Thursday, May 06, 2021

a brief note about Christopher Nolan's Tenet--James Cameron style time paradox with Michael Bay set-pieces in the service of the kind of plot Nolan seems incapable of pulling off, a simple heroic arc (some thoughts on why he can't do that)

Even though I've liked Nolan's films overall his films since Interstellar have had a curious trajectory.  Before I comment about that I want to make a comment about how one of the shortcomings of film-by-film criticism is that people who take one movie at a time tend to lose sight of a director's catalog or a screenwriters' cumulative arc.  So with that in mind I want to highlight a theme in Nolan's films running from Memento up through The Dark Knight, the self-deceiving protagonist.  A director so consistently drawn to protagonists whose motivations are based on deliberate or unrecognized moments of self-deception across two decades was going to have a hard time selling us a simple and uncomplicatedly ethical protagonist even if he's played by John David Washington (who I hope has a long and hugely successful career).

In Memento a man kills his own wife (on purpose or accident can be left for debate), gets an injury that costs him the ability to form new short-term memories, and he then goes on a quest to avenge the murder of his wife without realizing that he is himself the one who killed her, leading him to commit what he regards as a righteous act of revenge that continues his legacy of killing. 

Take Nolan's remake of Insomnia, where Pacino's character is an investigator in a battle against a killer (Robin Williams) who knows that Pacino's character got convictions in murder cases by doctoring evidence.  Or The Prestige, in which the protagonist goes to obsessive lengths to solve the magic trick set up by twins and along the way reveals to us, the viewers, that he's the real monster and not his perceived adversary.  

Thus, by the time we get to The Dark Knight trilogy (which I wrote about in "A Path Through Three Prisons") we're seeing men (Ducard and Bruce Wayne) who embrace violent paths of retribution against what they regard as the crimes rampant in society without observing their own roles within those cycles of violence at best or, at worst, rationalizing that "this time" what they're doing will end cycles of corruption.  Because Nolan could not just posit Bruce Wayne as a completely self-deluded grief and fury-driven lunatic we get a heroic arc but the central moment in the trilogy has Bruce Wayne choosing to take responsibility for Dent's crimes so "the Joker cannot win", because "sometimes the truth isn't good enough.  Sometimes people deserve more, to have their faith rewarded."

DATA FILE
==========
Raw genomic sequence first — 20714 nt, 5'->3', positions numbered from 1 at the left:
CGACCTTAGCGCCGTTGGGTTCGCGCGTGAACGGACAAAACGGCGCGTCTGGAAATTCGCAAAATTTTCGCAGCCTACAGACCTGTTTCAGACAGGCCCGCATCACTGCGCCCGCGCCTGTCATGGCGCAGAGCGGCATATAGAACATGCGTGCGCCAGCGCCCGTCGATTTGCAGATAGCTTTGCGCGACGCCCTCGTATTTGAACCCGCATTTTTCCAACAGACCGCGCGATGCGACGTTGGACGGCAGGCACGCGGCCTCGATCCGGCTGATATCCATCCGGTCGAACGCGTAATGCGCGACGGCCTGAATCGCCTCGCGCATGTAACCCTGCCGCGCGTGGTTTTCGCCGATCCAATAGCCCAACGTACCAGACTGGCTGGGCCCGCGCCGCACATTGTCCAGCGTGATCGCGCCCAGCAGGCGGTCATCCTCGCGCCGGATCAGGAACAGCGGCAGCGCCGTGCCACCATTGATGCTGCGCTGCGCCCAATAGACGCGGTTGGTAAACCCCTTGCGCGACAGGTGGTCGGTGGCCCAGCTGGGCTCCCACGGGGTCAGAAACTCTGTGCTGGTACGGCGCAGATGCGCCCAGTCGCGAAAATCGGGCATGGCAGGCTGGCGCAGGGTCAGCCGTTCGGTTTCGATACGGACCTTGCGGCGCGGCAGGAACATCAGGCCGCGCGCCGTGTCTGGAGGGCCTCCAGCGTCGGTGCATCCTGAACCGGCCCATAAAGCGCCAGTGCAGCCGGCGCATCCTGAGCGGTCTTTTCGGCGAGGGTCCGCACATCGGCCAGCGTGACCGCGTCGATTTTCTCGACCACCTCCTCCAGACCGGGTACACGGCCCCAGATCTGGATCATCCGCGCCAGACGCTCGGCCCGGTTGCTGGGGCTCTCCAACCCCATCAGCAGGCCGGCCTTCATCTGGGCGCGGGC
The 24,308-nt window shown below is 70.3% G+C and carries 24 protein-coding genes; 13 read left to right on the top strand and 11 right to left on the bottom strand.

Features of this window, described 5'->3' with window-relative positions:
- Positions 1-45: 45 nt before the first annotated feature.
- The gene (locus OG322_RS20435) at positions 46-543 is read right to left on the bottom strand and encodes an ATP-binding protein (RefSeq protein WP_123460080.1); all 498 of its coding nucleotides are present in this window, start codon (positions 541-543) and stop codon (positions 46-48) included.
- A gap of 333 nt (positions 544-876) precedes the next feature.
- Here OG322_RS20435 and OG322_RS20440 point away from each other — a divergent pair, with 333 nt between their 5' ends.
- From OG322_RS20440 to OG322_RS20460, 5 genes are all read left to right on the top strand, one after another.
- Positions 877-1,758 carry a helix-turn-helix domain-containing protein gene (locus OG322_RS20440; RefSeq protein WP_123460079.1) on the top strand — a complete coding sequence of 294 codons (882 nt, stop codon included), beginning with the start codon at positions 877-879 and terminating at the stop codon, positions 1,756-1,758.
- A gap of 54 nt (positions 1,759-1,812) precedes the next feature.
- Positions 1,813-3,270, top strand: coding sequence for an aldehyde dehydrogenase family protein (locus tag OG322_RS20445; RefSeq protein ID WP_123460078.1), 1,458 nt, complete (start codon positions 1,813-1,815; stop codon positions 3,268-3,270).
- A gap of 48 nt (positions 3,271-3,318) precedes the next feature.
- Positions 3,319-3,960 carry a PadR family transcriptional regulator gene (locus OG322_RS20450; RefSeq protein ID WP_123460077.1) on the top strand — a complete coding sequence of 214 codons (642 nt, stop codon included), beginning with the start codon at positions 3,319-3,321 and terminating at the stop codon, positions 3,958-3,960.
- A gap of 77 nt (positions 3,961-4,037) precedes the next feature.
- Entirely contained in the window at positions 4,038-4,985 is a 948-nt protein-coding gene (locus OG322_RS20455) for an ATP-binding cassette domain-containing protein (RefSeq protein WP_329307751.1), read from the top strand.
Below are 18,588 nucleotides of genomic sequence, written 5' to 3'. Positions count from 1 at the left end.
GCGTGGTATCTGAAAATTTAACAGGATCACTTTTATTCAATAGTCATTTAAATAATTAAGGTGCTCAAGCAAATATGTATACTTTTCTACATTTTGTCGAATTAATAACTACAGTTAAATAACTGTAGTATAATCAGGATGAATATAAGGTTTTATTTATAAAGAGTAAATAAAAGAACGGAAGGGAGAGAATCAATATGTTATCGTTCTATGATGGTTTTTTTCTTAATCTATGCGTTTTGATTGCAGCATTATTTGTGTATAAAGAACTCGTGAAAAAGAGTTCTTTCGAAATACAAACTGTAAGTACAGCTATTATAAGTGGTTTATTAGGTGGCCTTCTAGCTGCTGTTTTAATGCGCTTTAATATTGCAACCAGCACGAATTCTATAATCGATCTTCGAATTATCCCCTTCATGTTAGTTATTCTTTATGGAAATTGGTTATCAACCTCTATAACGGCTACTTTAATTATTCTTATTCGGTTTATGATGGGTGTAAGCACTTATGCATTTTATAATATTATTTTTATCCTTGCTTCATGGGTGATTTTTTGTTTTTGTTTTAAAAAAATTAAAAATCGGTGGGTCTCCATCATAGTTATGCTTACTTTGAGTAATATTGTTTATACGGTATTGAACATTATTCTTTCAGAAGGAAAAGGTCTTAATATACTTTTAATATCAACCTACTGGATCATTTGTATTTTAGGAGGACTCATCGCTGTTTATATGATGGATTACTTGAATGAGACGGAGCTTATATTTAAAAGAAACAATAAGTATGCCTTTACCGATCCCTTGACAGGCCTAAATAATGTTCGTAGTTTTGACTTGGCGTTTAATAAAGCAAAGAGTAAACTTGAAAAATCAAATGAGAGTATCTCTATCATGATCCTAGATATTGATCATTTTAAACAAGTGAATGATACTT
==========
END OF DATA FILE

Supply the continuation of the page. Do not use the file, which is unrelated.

People who have not tracked Nolan's filmography from its start to present might confuse Nolan's crime trilogy with being thematically central to his overall work.  It's actually the aberration both in terms of having a traditionally heroic protagonist and in terms of the protagonist's arc.  If we go back to Nolan's films and move forward this becomes easier to see. The core motif that runs across Nolan's filmography is about men and self-deception, what rationales they have for deceiving themselves and why they believe that believing in, or at any rate, fighting in the service of a known lie can be ennobling, if only, perhaps, to the man who believes it.  Batman reaches a moment where he realizes that he can't live by or with the lie he told to posthumously protect Dent from his crimes and their consequences for rule of law.

Then we get to Inception where Cobb has to admit he's responsible for he's wife's death if he's going to escape a dream-world of his own design.  So Nolan can have characters, men, who reach moments of epiphany where they realize they should not live by lies and make other people live by them.

But then you get Interstellar and Dunkirk.  The plot twist in the first is that "we" humans in the future figured out how to save ourselves and communicating via block hole convey information to humanity to find a place to live.  That was a pretty absurd ending and a signal that Nolan's ability to convincingly sell heroism rather than self-deluding quasi-tragic protagonists is on the weak side.  

Dunkirk ran with the idea that society can't continue without us collectively lying to ourselves about our nobility.  It's in blink and you miss them moments such as newspaper articles talking about a boy's death in relationship to heroic rescue operations whereas what we saw in the film was a shell-shocked British soldier killed the kid in paranoid and thoughtless anger.  Nolan has trouble with Steve Rogers Captain America style heroism because he reflexively draws back to a notion of societies in general being founded on lies and how do people give their lives and fight to the death for those?  

Which is why Tenet comes off as so completely unconvincing.  If Sator is a broker who deals with "the future" and gets weapons from anonymous antagonists in the future how did they contact him?  There are hints that people within the Protagonist's own organization reached out to Sator but on the whole Tenet is a film where Nolan has tried to give us the most positive protagonist in his filmography and it devolves to James Cameron style time paradoxes and Michael Bay set pieces.  

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